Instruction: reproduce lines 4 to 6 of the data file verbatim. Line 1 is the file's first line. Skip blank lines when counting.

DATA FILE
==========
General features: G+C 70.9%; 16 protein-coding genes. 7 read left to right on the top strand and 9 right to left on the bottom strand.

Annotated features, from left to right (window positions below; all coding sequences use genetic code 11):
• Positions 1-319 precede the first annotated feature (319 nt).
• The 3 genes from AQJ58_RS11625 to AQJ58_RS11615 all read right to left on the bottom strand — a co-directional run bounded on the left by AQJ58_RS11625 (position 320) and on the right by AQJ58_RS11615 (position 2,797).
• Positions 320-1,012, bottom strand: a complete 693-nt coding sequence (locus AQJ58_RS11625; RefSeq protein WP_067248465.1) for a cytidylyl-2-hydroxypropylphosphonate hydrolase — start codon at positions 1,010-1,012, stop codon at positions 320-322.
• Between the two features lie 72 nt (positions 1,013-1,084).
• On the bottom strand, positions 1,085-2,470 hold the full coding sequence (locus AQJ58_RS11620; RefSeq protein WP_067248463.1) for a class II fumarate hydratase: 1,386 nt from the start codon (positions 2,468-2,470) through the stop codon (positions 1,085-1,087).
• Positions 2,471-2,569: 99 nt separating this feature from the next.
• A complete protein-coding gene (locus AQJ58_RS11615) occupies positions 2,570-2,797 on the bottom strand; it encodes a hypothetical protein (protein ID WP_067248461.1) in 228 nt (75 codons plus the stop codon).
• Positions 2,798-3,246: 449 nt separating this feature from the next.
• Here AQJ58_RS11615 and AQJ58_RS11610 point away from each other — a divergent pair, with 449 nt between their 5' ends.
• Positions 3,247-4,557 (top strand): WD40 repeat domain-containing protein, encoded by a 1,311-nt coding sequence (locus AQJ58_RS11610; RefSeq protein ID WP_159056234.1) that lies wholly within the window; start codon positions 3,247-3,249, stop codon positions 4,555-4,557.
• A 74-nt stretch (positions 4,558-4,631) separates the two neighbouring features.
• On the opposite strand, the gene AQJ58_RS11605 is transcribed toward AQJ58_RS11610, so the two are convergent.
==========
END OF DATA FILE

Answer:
• The 3 genes from AQJ58_RS11625 to AQJ58_RS11615 all read right to left on the bottom strand — a co-directional run bounded on the left by AQJ58_RS11625 (position 320) and on the right by AQJ58_RS11615 (position 2,797).
• Positions 320-1,012, bottom strand: a complete 693-nt coding sequence (locus AQJ58_RS11625; RefSeq protein WP_067248465.1) for a cytidylyl-2-hydroxypropylphosphonate hydrolase — start codon at positions 1,010-1,012, stop codon at positions 320-322.
• Between the two features lie 72 nt (positions 1,013-1,084).